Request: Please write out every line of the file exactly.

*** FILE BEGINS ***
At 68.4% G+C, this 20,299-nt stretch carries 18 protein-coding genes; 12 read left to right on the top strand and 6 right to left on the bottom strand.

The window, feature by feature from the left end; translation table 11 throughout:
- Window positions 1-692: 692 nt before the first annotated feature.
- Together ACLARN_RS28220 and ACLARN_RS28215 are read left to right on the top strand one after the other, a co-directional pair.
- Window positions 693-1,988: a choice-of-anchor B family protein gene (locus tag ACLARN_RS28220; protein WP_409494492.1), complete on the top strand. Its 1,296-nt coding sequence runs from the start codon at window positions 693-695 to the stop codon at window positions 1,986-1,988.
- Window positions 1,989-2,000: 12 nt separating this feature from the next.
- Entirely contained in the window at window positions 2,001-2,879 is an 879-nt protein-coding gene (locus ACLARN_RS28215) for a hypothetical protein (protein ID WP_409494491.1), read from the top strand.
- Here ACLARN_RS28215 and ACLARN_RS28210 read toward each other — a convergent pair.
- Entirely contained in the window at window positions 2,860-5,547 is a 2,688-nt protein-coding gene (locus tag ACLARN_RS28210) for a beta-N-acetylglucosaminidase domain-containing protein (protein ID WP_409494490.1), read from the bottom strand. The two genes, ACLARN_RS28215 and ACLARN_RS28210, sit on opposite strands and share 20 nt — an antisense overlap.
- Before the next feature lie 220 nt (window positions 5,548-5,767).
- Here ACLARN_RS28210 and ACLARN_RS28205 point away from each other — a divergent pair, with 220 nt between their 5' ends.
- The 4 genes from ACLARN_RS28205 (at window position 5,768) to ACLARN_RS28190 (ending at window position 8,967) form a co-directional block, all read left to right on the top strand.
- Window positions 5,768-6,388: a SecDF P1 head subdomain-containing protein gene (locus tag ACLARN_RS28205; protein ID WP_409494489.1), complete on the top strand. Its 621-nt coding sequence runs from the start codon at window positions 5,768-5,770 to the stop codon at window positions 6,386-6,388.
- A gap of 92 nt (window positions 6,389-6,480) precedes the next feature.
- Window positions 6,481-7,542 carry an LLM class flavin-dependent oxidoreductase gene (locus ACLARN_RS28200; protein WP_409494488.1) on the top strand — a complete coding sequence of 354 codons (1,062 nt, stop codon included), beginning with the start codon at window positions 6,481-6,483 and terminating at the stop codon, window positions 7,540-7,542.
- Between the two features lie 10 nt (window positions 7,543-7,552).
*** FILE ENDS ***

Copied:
At 68.4% G+C, this 20,299-nt stretch carries 18 protein-coding genes; 12 read left to right on the top strand and 6 right to left on the bottom strand.

The window, feature by feature from the left end; translation table 11 throughout:
- Window positions 1-692: 692 nt before the first annotated feature.
- Together ACLARN_RS28220 and ACLARN_RS28215 are read left to right on the top strand one after the other, a co-directional pair.
- Window positions 693-1,988: a choice-of-anchor B family protein gene (locus tag ACLARN_RS28220; protein WP_409494492.1), complete on the top strand. Its 1,296-nt coding sequence runs from the start codon at window positions 693-695 to the stop codon at window positions 1,986-1,988.
- Window positions 1,989-2,000: 12 nt separating this feature from the next.
- Entirely contained in the window at window positions 2,001-2,879 is an 879-nt protein-coding gene (locus ACLARN_RS28215) for a hypothetical protein (protein ID WP_409494491.1), read from the top strand.
- Here ACLARN_RS28215 and ACLARN_RS28210 read toward each other — a convergent pair.
- Entirely contained in the window at window positions 2,860-5,547 is a 2,688-nt protein-coding gene (locus tag ACLARN_RS28210) for a beta-N-acetylglucosaminidase domain-containing protein (protein ID WP_409494490.1), read from the bottom strand. The two genes, ACLARN_RS28215 and ACLARN_RS28210, sit on opposite strands and share 20 nt — an antisense overlap.
- Before the next feature lie 220 nt (window positions 5,548-5,767).
- Here ACLARN_RS28210 and ACLARN_RS28205 point away from each other — a divergent pair, with 220 nt between their 5' ends.
- The 4 genes from ACLARN_RS28205 (at window position 5,768) to ACLARN_RS28190 (ending at window position 8,967) form a co-directional block, all read left to right on the top strand.
- Window positions 5,768-6,388: a SecDF P1 head subdomain-containing protein gene (locus tag ACLARN_RS28205; protein ID WP_409494489.1), complete on the top strand. Its 621-nt coding sequence runs from the start codon at window positions 5,768-5,770 to the stop codon at window positions 6,386-6,388.
- A gap of 92 nt (window positions 6,389-6,480) precedes the next feature.
- Window positions 6,481-7,542 carry an LLM class flavin-dependent oxidoreductase gene (locus ACLARN_RS28200; protein WP_409494488.1) on the top strand — a complete coding sequence of 354 codons (1,062 nt, stop codon included), beginning with the start codon at window positions 6,481-6,483 and terminating at the stop codon, window positions 7,540-7,542.
- Between the two features lie 10 nt (window positions 7,543-7,552).